House Minority Whip Steve Scalise (R-La.) blasted the 2020 Democratic presidential primary candidates for skipping out on explaining how they would pay for their ambitious proposed policies.
Wednesday marked the second night of the second 2020 Democratic primary debates, where candidates have backed policies such as the widely-panned Green New Deal, slavery reparations, and “Medicare-for-all.”
These policies carry hefty price tags with them — the Green New Deal would cost an estimated $93 trillion, “Medicare-for-all” would carry a $30 trillion price tag, and spiritual advisor Marianne Williamson‘s proposed reparations plan would bring a cost of $500 billion.
Now, Scalise wants to know how to cover those costs.
In a tweet posted Wednesday night during the debate, the House minority whip took aim at the candidates, calling out those onstage for skipping out on explaining how they would “actually pay” for their “fantasy big government” policies and pointed out that “higher taxes” would result in “longer wait times and less choice.”
“Looks like in tonight’s [Democratic Debate] they skipped the part about who would actually pay for their fantasy big government takeovers of YOUR life,” wrote Scalise. “Higher taxes for longer wait times and less choice: that’s the Dem platform!”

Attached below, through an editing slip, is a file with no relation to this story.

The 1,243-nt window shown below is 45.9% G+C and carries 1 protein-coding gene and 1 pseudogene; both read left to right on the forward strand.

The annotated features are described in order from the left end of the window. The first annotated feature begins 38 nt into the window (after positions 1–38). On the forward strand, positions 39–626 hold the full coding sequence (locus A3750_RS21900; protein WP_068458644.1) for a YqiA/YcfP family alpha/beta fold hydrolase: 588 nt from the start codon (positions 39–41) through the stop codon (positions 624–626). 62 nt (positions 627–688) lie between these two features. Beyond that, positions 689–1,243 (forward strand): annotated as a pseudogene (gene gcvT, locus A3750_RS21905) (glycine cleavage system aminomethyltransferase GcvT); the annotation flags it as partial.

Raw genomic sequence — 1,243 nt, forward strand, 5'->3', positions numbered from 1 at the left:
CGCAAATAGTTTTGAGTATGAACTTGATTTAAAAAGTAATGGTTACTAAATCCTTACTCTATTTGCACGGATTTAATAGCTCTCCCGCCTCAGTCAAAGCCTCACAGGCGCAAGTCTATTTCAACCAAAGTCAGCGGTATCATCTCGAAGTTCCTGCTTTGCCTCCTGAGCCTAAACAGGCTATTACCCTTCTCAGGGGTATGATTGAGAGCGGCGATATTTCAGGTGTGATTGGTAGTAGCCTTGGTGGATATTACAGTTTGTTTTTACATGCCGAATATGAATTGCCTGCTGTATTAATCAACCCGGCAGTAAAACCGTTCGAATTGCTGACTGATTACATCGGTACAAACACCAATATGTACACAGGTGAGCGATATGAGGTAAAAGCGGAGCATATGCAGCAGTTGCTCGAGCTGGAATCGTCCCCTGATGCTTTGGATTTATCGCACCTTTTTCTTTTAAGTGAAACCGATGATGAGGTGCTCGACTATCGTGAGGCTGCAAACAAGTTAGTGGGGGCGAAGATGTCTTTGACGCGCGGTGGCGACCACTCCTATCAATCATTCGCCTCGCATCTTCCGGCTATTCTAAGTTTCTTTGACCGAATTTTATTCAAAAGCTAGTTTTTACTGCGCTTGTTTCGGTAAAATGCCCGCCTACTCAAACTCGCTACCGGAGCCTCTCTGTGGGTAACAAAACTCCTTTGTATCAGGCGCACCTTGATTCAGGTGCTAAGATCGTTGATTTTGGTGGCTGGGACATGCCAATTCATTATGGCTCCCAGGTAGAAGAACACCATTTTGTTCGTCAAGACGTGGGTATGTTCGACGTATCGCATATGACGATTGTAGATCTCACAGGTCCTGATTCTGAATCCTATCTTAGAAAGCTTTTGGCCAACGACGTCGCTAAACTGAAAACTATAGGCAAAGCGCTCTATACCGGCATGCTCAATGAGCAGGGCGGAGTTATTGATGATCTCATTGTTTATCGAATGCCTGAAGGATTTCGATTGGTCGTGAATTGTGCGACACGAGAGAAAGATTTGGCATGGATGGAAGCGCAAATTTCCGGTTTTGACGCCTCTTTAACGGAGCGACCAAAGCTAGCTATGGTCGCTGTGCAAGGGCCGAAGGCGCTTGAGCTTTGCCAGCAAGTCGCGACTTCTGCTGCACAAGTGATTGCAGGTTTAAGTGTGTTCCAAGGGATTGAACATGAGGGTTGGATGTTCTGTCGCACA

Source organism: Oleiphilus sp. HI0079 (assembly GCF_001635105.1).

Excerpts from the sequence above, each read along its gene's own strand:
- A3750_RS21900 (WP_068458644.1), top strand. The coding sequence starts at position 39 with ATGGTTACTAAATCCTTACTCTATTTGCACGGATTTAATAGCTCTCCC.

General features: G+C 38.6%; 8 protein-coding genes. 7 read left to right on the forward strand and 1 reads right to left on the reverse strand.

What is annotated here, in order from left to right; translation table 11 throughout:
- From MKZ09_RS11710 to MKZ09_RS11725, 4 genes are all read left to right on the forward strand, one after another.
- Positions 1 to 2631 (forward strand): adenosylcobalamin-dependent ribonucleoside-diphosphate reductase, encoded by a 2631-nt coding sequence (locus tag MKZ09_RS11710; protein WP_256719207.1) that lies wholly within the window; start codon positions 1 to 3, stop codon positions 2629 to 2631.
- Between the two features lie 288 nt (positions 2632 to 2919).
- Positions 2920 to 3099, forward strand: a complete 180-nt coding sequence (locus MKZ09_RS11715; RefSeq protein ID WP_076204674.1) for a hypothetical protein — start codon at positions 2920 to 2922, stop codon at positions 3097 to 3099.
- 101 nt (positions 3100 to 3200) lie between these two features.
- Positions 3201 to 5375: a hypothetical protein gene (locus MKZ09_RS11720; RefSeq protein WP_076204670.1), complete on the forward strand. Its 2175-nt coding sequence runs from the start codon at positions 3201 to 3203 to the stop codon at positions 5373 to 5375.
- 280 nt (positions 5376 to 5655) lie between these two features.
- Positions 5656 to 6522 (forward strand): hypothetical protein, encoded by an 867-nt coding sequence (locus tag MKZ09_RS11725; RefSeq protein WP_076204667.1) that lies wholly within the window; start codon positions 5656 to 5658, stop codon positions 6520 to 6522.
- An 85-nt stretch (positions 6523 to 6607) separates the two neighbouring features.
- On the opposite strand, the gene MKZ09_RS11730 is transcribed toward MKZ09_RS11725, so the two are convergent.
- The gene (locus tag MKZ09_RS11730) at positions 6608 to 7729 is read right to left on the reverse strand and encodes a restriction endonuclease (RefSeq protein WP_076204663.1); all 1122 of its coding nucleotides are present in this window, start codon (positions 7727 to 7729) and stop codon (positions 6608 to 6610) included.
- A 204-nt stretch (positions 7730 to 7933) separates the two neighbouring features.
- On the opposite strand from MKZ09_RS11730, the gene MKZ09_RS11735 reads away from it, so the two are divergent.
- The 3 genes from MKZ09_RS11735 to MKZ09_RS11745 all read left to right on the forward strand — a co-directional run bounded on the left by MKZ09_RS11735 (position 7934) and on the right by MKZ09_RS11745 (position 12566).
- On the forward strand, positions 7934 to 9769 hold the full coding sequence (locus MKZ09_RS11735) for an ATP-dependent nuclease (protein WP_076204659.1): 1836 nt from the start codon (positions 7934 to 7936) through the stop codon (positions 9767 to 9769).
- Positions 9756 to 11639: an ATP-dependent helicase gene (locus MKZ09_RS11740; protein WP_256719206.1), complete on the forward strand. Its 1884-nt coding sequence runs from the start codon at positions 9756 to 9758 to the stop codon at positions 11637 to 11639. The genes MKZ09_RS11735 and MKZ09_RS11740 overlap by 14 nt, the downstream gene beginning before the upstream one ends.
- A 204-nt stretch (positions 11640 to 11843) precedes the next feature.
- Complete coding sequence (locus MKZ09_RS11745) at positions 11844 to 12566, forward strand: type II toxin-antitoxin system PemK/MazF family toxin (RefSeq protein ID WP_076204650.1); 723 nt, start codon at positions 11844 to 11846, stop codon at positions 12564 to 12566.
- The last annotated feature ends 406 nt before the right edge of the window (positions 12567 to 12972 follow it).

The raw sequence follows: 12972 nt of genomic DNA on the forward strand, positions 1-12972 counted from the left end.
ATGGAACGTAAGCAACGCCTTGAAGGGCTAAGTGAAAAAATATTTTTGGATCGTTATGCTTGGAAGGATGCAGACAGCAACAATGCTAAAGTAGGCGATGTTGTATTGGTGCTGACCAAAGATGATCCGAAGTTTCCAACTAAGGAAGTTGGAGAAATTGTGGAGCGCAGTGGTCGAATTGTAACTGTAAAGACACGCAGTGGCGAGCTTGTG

Looks like in tonight’s #DemDebate they skipped the part about who would actually pay for their fantasy big government takeovers of YOUR life. Higher taxes for longer wait times and less choice: that’s the Dem platform!
— Steve Scalise (@SteveScalise) August 1, 2019
Big promises with hefty price tags have appeared to become a theme within the Democratic primary.
As IJR Red previously reported, 2020 Democratic candidate and Senator Elizabeth Warren (D-Mass.) proposed an “Ultra-Millionaires Tax” — a wealth tax targeting families in America with a net worth of $50 million or more, around 75,000 households — which would bring in an estimated $2.75 trillion in tax revenue.
This would cover the costs of her other campaign proposals, such as a plan to end the opioid crisis, cancel student loan debt, and her “Green Manufacturing Plan,” with about $450 billion left over to cover “down payments” on the Green New Deal and “Medicare-for-all,” although she does not have a funding plan to cover her health care proposal.